// interval. Later we will weed out representations that lie outside the safe | |

// interval and thus _might_ lie outside the correct interval. | |

uint64_t unit = 1; | |

DiyFp too_low = DiyFp(low.f() - unit, low.e()); | |

DiyFp too_high = DiyFp(high.f() + unit, high.e()); | |

// too_low and too_high are guaranteed to lie outside the interval we want the | |

// generated number in. | |

DiyFp unsafe_interval = DiyFp::Minus(too_high, too_low); | |

// We now cut the input number into two parts: the integral digits and the | |

// fractionals. We will not write any decimal separator though, but adapt | |

// kappa instead. | |

// Reminder: we are currently computing the digits (stored inside the buffer) | |

// such that: too_low < buffer * 10^kappa < too_high | |

// We use too_high for the digit_generation and stop as soon as possible. | |

// If we stop early we effectively round down. | |

DiyFp one = DiyFp(static_cast<uint64_t>(1) << -w.e(), w.e()); | |

// Division by one is a shift. | |

uint32_t integrals = static_cast<uint32_t>(too_high.f() >> -one.e()); | |

// Modulo by one is an and. | |

uint64_t fractionals = too_high.f() & (one.f() - 1); | |

uint32_t divisor; | |

int divisor_exponent; | |

BiggestPowerTen(integrals, DiyFp::kSignificandSize - (-one.e()), | |

&divisor, &divisor_exponent); | |

*kappa = divisor_exponent + 1; | |

*length = 0; | |

// Loop invariant: buffer = too_high / 10^kappa (integer division) | |

// The invariant holds for the first iteration: kappa has been initialized | |

// with the divisor exponent + 1. And the divisor is the biggest power of ten | |

// that is smaller than integrals. | |

while (*kappa > 0) { | |

int digit = integrals / divisor; | |

buffer[*length] = '0' + digit; | |

(*length)++; | |

integrals %= divisor; | |

(*kappa)--; | |

// Note that kappa now equals the exponent of the divisor and that the | |

// invariant thus holds again. | |

uint64_t rest = | |

(static_cast<uint64_t>(integrals) << -one.e()) + fractionals; | |

// Invariant: too_high = buffer * 10^kappa + DiyFp(rest, one.e()) | |

// Reminder: unsafe_interval.e() == one.e() | |

if (rest < unsafe_interval.f()) { | |

// Rounding down (by not emitting the remaining digits) yields a number | |

// that lies within the unsafe interval. | |

return RoundWeed(buffer, *length, DiyFp::Minus(too_high, w).f(), | |

unsafe_interval.f(), rest, | |

static_cast<uint64_t>(divisor) << -one.e(), unit); | |

} | |

divisor /= 10; | |

} | |

// The integrals have been generated. We are at the point of the decimal | |

// separator. In the following loop we simply multiply the remaining digits by | |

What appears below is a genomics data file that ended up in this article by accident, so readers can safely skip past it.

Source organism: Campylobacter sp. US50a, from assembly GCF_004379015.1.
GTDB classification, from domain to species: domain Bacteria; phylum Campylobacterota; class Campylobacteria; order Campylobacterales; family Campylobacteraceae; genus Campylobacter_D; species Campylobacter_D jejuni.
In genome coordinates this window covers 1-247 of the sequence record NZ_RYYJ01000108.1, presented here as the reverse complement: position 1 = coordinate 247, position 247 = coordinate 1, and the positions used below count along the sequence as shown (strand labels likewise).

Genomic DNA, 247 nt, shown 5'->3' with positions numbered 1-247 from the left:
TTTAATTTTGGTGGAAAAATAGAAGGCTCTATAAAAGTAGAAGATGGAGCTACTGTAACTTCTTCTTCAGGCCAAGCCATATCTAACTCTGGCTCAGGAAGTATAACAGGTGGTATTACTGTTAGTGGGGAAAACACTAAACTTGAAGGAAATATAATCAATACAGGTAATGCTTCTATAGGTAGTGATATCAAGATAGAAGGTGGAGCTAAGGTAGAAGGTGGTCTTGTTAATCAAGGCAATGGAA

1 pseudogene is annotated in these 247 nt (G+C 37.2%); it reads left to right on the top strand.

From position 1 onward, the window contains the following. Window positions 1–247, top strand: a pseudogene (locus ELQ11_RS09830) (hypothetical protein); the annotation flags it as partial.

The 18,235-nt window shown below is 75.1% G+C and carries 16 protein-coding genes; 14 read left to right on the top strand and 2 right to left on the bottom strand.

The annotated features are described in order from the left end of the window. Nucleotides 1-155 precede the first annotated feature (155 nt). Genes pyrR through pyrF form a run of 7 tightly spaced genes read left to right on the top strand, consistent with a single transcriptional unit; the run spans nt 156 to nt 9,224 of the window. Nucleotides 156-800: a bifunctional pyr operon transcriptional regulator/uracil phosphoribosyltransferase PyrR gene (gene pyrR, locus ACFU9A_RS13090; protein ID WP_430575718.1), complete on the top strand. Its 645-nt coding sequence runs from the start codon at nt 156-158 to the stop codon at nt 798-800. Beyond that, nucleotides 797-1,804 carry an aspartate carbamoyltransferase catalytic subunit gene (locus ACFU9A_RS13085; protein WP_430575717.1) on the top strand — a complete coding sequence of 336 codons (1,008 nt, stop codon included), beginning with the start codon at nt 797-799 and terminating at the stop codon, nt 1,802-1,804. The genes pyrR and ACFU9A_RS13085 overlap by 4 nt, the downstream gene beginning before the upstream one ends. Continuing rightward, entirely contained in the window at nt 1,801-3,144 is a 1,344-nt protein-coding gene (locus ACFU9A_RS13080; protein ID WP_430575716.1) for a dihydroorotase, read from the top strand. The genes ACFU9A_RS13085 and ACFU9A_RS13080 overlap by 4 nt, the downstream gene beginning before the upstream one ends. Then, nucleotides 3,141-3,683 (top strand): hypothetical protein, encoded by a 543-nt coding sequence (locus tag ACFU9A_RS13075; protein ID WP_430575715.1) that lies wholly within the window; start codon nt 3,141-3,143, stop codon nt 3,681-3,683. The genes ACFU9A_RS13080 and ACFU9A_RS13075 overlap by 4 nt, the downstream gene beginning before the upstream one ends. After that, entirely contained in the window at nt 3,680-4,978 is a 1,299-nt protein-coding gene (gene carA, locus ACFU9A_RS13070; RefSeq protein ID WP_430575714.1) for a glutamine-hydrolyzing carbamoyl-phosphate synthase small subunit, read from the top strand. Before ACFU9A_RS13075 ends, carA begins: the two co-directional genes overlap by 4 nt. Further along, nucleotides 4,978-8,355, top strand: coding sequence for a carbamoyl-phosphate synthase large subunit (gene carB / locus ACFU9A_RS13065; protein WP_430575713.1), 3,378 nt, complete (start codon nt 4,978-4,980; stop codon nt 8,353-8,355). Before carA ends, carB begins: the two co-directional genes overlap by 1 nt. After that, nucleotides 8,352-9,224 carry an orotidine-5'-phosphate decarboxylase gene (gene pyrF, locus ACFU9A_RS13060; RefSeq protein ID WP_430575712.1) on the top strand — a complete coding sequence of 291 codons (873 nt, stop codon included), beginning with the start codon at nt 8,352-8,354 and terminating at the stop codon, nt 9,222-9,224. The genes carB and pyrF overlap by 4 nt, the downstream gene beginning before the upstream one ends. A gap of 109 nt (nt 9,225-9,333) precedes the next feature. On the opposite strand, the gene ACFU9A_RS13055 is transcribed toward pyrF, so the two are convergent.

// 10 and divide by one. We just need to pay attention to multiply associated | |

// data (like the interval or 'unit'), too. | |

// Note that the multiplication by 10 does not overflow, because w.e >= -60 | |

// and thus one.e >= -60. | |

DCHECK_GE(one.e(), -60); | |

DCHECK(fractionals < one.f()); | |

DCHECK(V8_2PART_UINT64_C(0xFFFFFFFF, FFFFFFFF) / 10 >= one.f()); | |

while (true) { | |

fractionals *= 10; | |

unit *= 10; | |

unsafe_interval.set_f(unsafe_interval.f() * 10); | |

// Integer division by one. | |

int digit = static_cast<int>(fractionals >> -one.e()); | |

buffer[*length] = '0' + digit; | |

(*length)++; | |

fractionals &= one.f() - 1; // Modulo by one. | |

(*kappa)--; | |

if (fractionals < unsafe_interval.f()) { | |

return RoundWeed(buffer, *length, DiyFp::Minus(too_high, w).f() * unit, | |

unsafe_interval.f(), fractionals, one.f(), unit); | |

} | |

} | |

} | |

// Generates (at most) requested_digits of input number w. | |

// w is a floating-point number (DiyFp), consisting of a significand and an | |

// exponent. Its exponent is bounded by kMinimalTargetExponent and | |

// kMaximalTargetExponent. | |

// Hence -60 <= w.e() <= -32. | |

// | |

// Returns false if it fails, in which case the generated digits in the buffer | |

// should not be used. | |

// Preconditions: | |

// * w is correct up to 1 ulp (unit in the last place). That | |

// is, its error must be strictly less than a unit of its last digit. | |

// * kMinimalTargetExponent <= w.e() <= kMaximalTargetExponent | |

// | |

// Postconditions: returns false if procedure fails. | |

// otherwise: | |

// * buffer is not null-terminated, but length contains the number of | |

// digits. | |

// * the representation in buffer is the most precise representation of | |

// requested_digits digits. | |

// * buffer contains at most requested_digits digits of w. If there are less | |

// than requested_digits digits then some trailing '0's have been removed. | |

// * kappa is such that | |

// w = buffer * 10^kappa + eps with |eps| < 10^kappa / 2. | |

// | |

// Remark: This procedure takes into account the imprecision of its input | |

// numbers. If the precision is not enough to guarantee all the postconditions | |

// then false is returned. This usually happens rarely, but the failure-rate | |